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Osborne may call emergency budget over Brexit

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Image: altogetherfool
Osborne may call an emergency budget .Image: altogetherfool

Chancellor of the Exchequer, George Osborne may call an emergency budget over Britain's possible exit from the European Union. Mr Osborne announced his intention to host an emergency budget yesterday, over what he has called in the past, the grave economic risks of leaving the trading bloc.

The logic behind this is to sooth market fears and make sure the economic shock of leaving the Union would be minimised. By calling the emergency budget can calm City fears over the short-term economic future by providing a firm fiscal plan. Indeed, Osbornes' primary motivation will be to protect the pound in the event of Brexit, as a lack of confidence is likely to manifest on the currency markets.
There will be a big hole in the public finances and ... we would have to raise taxes and cut spending.

However, despite an emergency budget, Osborne's plan will do little to sooth concerns within financial markets. The London Stock Exchange has seen steady declines on the FTSE 100 and FTSE All Shares Indexes since opinion polls indicated the momentum was shifting towards Brexit. Remain campaigners have stated that Osborne's intervention is to highlight the economic risks of the trading bloc by stressing the severe financial shock from Brexit.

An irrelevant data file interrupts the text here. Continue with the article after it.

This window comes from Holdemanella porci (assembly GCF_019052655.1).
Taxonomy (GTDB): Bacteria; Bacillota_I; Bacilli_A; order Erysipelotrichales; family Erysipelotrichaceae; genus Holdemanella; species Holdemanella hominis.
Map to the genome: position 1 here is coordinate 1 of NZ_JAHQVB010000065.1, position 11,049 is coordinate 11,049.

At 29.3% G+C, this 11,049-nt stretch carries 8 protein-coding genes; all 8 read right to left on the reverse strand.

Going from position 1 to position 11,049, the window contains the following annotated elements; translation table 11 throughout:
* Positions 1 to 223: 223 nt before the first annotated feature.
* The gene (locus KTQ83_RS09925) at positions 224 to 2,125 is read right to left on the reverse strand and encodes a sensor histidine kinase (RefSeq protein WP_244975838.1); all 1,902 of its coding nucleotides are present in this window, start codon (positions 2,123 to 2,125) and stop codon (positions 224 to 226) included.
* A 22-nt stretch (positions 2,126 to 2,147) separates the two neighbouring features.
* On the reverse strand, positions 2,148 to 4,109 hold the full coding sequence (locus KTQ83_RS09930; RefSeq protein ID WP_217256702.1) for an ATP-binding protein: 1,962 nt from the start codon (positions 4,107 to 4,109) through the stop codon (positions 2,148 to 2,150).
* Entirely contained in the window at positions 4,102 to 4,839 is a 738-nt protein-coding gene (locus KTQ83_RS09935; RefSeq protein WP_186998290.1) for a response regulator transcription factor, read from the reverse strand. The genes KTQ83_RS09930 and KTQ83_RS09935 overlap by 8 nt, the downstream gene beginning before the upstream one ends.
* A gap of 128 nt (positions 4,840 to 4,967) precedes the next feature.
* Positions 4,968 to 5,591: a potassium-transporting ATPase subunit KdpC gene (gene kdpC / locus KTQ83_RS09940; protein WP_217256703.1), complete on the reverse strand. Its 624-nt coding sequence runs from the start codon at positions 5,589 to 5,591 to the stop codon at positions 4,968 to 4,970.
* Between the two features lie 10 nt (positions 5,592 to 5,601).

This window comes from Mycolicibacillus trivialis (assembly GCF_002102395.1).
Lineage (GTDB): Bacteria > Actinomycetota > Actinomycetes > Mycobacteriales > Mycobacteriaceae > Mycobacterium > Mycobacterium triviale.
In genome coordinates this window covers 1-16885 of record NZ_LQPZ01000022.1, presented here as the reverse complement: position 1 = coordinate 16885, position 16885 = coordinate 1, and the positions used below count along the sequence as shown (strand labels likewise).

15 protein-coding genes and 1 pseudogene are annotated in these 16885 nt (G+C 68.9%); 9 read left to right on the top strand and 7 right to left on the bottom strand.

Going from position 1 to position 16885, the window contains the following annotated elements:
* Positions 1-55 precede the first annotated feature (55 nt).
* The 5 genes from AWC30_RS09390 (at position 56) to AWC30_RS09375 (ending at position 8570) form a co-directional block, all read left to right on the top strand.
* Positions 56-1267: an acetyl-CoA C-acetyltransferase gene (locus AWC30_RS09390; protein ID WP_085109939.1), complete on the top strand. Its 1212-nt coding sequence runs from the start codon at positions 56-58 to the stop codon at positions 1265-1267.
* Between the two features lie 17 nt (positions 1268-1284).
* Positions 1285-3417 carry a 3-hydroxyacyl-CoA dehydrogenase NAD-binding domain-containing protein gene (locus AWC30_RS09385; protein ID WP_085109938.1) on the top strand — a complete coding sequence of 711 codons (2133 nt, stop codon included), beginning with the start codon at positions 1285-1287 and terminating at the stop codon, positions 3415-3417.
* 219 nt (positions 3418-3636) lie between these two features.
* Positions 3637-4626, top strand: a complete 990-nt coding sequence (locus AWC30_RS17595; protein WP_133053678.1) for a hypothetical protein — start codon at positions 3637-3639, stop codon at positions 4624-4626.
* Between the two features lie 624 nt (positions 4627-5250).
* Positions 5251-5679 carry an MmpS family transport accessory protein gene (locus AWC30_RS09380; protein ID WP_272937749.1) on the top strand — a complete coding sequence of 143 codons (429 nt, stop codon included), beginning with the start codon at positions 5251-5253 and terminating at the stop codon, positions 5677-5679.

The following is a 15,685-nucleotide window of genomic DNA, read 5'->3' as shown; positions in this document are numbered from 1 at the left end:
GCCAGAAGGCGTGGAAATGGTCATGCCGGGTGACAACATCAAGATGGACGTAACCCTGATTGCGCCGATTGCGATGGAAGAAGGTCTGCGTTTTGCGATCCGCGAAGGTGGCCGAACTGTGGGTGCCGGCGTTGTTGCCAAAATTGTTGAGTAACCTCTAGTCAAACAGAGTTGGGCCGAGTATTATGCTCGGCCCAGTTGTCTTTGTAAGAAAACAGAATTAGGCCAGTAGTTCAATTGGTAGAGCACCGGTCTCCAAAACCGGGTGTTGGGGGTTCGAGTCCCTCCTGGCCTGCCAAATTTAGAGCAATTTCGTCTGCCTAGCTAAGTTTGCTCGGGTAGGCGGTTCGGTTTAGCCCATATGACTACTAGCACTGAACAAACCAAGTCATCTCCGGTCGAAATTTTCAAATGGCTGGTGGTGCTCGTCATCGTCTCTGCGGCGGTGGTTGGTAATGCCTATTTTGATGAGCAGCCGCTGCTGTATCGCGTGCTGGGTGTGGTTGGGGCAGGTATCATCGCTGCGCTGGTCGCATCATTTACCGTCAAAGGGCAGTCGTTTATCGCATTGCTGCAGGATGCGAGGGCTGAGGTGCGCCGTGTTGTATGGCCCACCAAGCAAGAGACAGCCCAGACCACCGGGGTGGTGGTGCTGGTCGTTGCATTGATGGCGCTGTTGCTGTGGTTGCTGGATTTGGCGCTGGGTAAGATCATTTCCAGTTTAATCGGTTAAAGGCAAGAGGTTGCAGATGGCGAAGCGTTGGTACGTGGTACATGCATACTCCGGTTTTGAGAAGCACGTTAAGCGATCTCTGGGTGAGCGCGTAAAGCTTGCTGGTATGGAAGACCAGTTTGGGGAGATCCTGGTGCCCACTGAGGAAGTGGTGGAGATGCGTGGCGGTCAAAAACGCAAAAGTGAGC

Indeed, Osborne has hinted that following a decision to leave, he would have to with tax rises and spending cuts worth £30 billion. Reuters reported that Osborne said at a speech in Ashford, Kent that "There will be a big hole in the public finances and ... we would have to raise taxes and cut spending".

Possible measures include raising income tax by 2p, making the basic income tax rate 22 per cent instead of 20 per cent. Further rises in fuel and alcohol duty rises would likely occur. Osborne will have a tough time raising income tax, as a law was passed locking the rate of income tax for the duration of this parliament. This means the law will need to be repealed.

However, Conservative colleagues who want Britain to leave the EU have threatened to block the budget from passing the Commons. Nearly 57 members of Osborne's party have come out and said they will oppose any measures proposed in the budget, such as tax rises, as they were elected on a manifesto opposing further tax increases.

Senior Conservative MP Jacob Rees-Mogg speaking on the Daily Politics said 'the Chancellor needs to calm down and frankly stop talking nonsense'. Mogg continued stating that Article 50, which would be the provision used for a Brexit, would mean that an orderly departure would occur and that an emergency budget would cause further instability.

At the moment both sides believe that a shock would occur to the economy, however, both campaigns differ on how severe the shock will be. With the polls indicating a vote to leave, Osborne will have a tough time convincing his party to accept an emergency budget involving tax rises and spending cuts.

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